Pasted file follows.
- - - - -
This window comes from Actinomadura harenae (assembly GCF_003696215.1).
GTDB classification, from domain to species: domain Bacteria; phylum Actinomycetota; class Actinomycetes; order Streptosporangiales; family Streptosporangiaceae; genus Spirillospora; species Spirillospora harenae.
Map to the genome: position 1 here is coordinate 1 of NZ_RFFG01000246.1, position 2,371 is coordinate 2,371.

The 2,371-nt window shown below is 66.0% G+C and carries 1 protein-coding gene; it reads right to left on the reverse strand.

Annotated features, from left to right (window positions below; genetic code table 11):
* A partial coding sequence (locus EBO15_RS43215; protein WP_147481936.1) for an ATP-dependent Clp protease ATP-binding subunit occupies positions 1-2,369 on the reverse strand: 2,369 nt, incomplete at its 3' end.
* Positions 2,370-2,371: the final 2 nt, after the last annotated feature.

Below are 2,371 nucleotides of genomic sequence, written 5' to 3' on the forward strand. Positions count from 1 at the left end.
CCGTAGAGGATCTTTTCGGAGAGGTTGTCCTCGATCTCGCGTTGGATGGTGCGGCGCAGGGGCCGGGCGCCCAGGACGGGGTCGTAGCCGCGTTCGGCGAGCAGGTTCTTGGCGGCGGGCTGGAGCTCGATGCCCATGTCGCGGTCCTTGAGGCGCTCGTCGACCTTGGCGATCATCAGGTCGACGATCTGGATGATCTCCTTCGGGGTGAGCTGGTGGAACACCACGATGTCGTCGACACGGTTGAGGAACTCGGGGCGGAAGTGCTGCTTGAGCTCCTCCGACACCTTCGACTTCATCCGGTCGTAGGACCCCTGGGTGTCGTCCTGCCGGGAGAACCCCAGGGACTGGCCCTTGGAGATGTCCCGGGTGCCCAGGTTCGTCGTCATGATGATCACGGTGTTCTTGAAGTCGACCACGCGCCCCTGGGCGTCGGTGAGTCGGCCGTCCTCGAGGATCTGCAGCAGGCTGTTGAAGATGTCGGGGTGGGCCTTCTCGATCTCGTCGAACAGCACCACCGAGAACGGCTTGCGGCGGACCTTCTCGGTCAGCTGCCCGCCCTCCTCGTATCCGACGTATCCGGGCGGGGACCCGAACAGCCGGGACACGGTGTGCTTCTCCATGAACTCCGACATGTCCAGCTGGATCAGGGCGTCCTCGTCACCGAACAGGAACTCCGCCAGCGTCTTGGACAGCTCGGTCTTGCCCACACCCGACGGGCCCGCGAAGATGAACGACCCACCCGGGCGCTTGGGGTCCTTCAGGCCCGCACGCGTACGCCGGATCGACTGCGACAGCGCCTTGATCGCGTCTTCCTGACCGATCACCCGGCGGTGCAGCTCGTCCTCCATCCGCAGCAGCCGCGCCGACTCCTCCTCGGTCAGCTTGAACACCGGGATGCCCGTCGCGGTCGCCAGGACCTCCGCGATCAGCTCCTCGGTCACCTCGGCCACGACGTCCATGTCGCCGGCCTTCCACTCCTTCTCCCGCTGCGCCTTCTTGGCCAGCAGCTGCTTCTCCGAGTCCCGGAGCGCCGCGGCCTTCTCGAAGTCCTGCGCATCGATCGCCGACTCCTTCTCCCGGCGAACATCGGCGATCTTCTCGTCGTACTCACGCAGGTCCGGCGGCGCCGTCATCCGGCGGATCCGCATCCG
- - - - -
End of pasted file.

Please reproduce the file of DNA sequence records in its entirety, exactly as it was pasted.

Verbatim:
This window comes from Actinomadura harenae (assembly GCF_003696215.1).
GTDB classification, from domain to species: domain Bacteria; phylum Actinomycetota; class Actinomycetes; order Streptosporangiales; family Streptosporangiaceae; genus Spirillospora; species Spirillospora harenae.
Map to the genome: position 1 here is coordinate 1 of NZ_RFFG01000246.1, position 2,371 is coordinate 2,371.

The 2,371-nt window shown below is 66.0% G+C and carries 1 protein-coding gene; it reads right to left on the reverse strand.

Annotated features, from left to right (window positions below; genetic code table 11):
* A partial coding sequence (locus EBO15_RS43215; protein WP_147481936.1) for an ATP-dependent Clp protease ATP-binding subunit occupies positions 1-2,369 on the reverse strand: 2,369 nt, incomplete at its 3' end.
* Positions 2,370-2,371: the final 2 nt, after the last annotated feature.

Below are 2,371 nucleotides of genomic sequence, written 5' to 3' on the forward strand. Positions count from 1 at the left end.
CCGTAGAGGATCTTTTCGGAGAGGTTGTCCTCGATCTCGCGTTGGATGGTGCGGCGCAGGGGCCGGGCGCCCAGGACGGGGTCGTAGCCGCGTTCGGCGAGCAGGTTCTTGGCGGCGGGCTGGAGCTCGATGCCCATGTCGCGGTCCTTGAGGCGCTCGTCGACCTTGGCGATCATCAGGTCGACGATCTGGATGATCTCCTTCGGGGTGAGCTGGTGGAACACCACGATGTCGTCGACACGGTTGAGGAACTCGGGGCGGAAGTGCTGCTTGAGCTCCTCCGACACCTTCGACTTCATCCGGTCGTAGGACCCCTGGGTGTCGTCCTGCCGGGAGAACCCCAGGGACTGGCCCTTGGAGATGTCCCGGGTGCCCAGGTTCGTCGTCATGATGATCACGGTGTTCTTGAAGTCGACCACGCGCCCCTGGGCGTCGGTGAGTCGGCCGTCCTCGAGGATCTGCAGCAGGCTGTTGAAGATGTCGGGGTGGGCCTTCTCGATCTCGTCGAACAGCACCACCGAGAACGGCTTGCGGCGGACCTTCTCGGTCAGCTGCCCGCCCTCCTCGTATCCGACGTATCCGGGCGGGGACCCGAACAGCCGGGACACGGTGTGCTTCTCCATGAACTCCGACATGTCCAGCTGGATCAGGGCGTCCTCGTCACCGAACAGGAACTCCGCCAGCGTCTTGGACAGCTCGGTCTTGCCCACACCCGACGGGCCCGCGAAGATGAACGACCCACCCGGGCGCTTGGGGTCCTTCAGGCCCGCACGCGTACGCCGGATCGACTGCGACAGCGCCTTGATCGCGTCTTCCTGACCGATCACCCGGCGGTGCAGCTCGTCCTCCATCCGCAGCAGCCGCGCCGACTCCTCCTCGGTCAGCTTGAACACCGGGATGCCCGTCGCGGTCGCCAGGACCTCCGCGATCAGCTCCTCGGTCACCTCGGCCACGACGTCCATGTCGCCGGCCTTCCACTCCTTCTCCCGCTGCGCCTTCTTGGCCAGCAGCTGCTTCTCCGAGTCCCGGAGCGCCGCGGCCTTCTCGAAGTCCTGCGCATCGATCGCCGACTCCTTCTCCCGGCGAACATCGGCGATCTTCTCGTCGTACTCACGCAGGTCCGGCGGCGCCGTCATCCGGCGGATCCGCATCCG